We are all familiar with the lament over the increasing marketisation of higher education. The narrative is that students are anxious about steadily increasing tuition fees, uncertain about their future employment, and largely disengaged with their own learning experiences. Staff, meanwhile, are exploited by progressively more precarious working conditions and pressured by an audit culture that regulates their research and teaching activities. While productive spaces have been opened up by collaborations between students and staff — most notably in students-as-partners projects around learning and teaching — there is room for more dialogue to unpack common assumptions and question the status quo in higher education. Students are speaking up in a range of political contexts that show their commitment to education now and in the future.
This one-day symposium hopes to break down the perceived hierarchical barriers in discussions about the current and future state of higher education, by developing a two-way dialogue between staff and students. Participants will be encouraged to engage in roundtable discussions that will provide a snapshot of the key issues facing both staff and students, and to collaboratively work towards providing recommendations for resolving these issues and a renewed sense of purpose for our collaborative engagement with higher education. The questions that underpin the round-table discussions include:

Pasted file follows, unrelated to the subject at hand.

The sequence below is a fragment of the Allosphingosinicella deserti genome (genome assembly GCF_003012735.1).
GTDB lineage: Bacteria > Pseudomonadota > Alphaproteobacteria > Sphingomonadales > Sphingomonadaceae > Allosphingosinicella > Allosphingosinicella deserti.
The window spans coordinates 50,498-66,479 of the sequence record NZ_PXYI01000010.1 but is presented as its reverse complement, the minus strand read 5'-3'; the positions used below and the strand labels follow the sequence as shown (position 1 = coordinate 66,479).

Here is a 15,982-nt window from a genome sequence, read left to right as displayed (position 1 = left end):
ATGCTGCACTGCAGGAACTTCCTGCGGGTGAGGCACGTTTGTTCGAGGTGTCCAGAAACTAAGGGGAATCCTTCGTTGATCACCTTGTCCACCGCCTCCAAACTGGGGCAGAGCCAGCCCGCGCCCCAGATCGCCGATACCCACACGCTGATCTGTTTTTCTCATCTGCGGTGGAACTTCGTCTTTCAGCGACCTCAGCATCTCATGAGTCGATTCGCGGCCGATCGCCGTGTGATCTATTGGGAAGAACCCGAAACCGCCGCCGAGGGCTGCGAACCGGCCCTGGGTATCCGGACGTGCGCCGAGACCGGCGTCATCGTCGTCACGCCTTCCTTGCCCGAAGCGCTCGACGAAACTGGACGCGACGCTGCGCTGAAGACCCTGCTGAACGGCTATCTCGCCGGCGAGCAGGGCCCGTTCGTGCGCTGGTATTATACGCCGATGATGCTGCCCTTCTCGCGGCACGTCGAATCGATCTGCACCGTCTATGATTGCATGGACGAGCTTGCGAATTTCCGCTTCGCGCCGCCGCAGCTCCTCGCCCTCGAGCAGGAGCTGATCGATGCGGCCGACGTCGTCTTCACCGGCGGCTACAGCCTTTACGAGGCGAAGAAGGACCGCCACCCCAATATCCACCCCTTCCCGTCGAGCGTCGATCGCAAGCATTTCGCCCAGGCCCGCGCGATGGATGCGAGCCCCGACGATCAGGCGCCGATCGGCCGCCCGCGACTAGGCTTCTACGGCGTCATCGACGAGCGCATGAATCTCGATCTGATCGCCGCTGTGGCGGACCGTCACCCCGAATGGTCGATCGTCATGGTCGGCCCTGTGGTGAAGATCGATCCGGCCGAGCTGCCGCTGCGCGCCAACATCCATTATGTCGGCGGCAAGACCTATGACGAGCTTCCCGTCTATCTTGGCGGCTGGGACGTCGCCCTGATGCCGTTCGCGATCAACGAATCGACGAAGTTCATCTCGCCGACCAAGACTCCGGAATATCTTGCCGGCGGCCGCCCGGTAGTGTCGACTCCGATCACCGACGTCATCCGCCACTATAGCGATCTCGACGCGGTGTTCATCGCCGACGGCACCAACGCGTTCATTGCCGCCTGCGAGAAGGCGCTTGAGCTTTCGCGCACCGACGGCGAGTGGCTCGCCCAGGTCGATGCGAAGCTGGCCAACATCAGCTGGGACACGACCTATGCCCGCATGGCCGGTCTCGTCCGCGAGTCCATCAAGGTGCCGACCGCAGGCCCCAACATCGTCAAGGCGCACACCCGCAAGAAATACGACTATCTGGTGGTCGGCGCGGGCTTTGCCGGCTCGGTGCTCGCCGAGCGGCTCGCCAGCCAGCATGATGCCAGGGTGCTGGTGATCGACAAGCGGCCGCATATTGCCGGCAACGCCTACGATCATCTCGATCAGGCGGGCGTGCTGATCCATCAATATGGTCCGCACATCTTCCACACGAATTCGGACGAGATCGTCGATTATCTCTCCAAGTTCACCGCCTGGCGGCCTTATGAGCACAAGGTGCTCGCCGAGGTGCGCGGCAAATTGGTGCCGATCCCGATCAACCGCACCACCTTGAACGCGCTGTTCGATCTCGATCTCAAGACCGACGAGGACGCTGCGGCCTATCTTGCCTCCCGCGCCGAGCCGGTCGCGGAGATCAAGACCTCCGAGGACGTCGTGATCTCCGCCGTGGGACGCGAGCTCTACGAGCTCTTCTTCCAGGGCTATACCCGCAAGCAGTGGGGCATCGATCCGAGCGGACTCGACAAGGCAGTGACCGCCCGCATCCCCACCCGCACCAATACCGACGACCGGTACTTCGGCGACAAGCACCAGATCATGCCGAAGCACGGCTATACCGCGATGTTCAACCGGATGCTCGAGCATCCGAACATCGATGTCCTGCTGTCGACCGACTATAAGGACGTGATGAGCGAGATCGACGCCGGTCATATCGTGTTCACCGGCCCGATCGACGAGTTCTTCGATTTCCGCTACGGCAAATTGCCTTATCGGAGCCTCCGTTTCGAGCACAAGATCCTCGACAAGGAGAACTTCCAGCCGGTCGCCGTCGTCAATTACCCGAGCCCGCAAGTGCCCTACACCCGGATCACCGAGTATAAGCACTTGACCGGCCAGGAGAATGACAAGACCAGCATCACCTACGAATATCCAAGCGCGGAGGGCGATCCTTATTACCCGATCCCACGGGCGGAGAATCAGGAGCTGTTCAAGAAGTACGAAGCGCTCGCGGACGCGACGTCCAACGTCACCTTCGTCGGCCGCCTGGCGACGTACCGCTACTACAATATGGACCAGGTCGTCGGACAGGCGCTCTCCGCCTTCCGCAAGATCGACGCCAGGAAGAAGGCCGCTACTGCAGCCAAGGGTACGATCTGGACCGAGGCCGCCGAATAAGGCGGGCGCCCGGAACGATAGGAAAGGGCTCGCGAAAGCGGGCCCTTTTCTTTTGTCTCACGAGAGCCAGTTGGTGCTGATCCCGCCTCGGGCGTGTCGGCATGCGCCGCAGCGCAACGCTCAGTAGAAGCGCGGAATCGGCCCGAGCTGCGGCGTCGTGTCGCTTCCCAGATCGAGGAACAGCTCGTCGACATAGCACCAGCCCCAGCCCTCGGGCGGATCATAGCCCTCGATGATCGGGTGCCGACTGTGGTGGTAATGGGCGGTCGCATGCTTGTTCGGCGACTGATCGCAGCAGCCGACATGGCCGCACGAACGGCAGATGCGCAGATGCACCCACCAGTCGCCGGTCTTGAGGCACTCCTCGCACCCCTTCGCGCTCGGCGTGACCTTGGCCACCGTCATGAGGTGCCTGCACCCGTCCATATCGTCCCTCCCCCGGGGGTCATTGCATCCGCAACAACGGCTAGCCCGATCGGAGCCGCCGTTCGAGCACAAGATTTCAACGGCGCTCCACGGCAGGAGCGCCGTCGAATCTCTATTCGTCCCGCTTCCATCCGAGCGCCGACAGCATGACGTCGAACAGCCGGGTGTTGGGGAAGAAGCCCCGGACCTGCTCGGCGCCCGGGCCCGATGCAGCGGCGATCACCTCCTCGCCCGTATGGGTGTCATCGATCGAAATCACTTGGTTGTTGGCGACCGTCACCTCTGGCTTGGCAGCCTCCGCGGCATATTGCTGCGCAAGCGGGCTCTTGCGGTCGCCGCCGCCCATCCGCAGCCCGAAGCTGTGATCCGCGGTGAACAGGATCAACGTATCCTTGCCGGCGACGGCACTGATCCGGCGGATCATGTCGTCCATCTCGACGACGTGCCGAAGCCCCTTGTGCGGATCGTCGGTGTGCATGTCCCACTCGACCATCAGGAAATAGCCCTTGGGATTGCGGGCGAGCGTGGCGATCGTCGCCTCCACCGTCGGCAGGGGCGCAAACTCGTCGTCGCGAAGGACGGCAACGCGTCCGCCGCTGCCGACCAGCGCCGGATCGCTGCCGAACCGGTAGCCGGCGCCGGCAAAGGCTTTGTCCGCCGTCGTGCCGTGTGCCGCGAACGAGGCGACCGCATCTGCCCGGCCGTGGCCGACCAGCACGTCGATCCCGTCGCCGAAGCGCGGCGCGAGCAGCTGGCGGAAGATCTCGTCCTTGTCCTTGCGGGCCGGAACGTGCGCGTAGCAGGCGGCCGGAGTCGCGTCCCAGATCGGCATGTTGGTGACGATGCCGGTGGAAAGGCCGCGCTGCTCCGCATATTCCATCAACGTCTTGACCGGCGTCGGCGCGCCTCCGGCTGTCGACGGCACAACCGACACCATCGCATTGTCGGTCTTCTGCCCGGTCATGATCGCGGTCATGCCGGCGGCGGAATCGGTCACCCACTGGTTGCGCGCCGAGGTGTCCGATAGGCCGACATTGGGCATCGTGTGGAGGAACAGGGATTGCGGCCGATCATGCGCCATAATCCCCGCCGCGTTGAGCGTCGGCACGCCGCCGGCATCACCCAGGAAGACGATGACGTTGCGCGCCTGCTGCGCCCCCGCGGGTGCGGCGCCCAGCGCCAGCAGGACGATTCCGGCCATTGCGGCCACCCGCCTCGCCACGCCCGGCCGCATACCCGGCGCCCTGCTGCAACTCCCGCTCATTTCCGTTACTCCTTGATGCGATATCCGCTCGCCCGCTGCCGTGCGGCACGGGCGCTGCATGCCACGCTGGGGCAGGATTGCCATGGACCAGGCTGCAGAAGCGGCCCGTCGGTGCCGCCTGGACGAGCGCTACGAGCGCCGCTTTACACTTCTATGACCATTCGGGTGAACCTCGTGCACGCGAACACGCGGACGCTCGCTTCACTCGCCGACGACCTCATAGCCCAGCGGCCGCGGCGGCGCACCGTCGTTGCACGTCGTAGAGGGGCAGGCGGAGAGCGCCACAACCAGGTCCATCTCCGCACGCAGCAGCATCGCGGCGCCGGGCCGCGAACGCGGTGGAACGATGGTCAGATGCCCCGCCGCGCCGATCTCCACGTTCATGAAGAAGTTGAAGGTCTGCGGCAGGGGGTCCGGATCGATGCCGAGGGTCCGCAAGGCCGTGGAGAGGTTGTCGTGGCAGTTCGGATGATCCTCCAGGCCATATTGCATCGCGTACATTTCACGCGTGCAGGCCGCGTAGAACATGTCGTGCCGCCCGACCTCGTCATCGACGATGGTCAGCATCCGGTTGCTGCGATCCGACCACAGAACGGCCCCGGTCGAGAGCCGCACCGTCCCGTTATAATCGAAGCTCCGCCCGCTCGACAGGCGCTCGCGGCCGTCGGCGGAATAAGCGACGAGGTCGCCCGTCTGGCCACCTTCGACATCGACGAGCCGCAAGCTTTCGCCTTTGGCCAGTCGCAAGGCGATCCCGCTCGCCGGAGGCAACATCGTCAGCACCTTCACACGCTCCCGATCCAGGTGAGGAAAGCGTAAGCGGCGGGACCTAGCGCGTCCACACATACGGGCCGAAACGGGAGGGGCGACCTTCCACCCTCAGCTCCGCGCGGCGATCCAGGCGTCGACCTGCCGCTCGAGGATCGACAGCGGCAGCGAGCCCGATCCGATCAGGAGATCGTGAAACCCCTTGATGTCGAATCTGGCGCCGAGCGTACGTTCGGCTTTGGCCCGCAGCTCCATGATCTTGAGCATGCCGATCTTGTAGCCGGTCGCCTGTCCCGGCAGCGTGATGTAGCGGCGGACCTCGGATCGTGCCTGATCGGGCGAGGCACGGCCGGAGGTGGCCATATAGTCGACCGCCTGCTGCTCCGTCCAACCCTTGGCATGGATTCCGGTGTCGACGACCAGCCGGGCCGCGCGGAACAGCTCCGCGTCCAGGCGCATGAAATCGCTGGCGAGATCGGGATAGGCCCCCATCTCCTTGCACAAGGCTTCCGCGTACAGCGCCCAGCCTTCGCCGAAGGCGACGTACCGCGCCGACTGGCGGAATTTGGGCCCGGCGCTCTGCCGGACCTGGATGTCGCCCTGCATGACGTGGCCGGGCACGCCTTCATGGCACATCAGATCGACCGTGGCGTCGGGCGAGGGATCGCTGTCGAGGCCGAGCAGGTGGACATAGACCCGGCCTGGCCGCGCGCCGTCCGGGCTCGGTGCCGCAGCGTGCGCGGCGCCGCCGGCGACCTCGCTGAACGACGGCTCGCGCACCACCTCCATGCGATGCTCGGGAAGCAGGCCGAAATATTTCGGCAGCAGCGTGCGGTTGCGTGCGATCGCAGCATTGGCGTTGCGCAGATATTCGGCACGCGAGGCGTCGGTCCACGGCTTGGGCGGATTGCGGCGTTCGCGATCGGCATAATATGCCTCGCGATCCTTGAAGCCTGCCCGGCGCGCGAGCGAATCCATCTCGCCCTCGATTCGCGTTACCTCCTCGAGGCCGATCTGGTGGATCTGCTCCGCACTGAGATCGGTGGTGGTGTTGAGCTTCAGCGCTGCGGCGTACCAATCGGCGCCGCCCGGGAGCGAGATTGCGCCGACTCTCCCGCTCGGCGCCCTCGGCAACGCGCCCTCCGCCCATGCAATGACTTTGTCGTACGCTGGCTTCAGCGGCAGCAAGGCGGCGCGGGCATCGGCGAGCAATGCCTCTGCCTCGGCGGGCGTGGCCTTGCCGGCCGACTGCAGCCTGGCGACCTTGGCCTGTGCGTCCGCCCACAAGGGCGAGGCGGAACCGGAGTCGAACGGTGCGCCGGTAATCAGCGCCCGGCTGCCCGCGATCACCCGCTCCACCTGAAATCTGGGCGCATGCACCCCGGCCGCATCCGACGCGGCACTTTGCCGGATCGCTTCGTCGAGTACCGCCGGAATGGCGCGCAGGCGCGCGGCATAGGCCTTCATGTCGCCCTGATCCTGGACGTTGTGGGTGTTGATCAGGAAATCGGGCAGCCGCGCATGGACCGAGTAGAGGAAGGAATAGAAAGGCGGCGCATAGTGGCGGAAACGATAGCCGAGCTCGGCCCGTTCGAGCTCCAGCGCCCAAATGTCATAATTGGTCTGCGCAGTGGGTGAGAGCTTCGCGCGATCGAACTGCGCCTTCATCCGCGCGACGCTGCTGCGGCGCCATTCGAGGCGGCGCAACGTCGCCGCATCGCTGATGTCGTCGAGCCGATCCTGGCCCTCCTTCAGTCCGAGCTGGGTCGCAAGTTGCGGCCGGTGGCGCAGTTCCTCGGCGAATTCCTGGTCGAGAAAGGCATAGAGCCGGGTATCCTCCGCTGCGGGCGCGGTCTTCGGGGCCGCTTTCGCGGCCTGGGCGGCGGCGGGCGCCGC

What challenges do students and staff face in the current university, and what opportunities might lie ahead?
What are the intersections between politics and higher education, and how might they be more productively navigated?
How might students and staff work collaboratively towards a renewed sense of purpose in higher education?
The anticipated outcome of this symposium is a collaborative research article that captures the key ideas and subsequent dialogue from student/staff perspectives.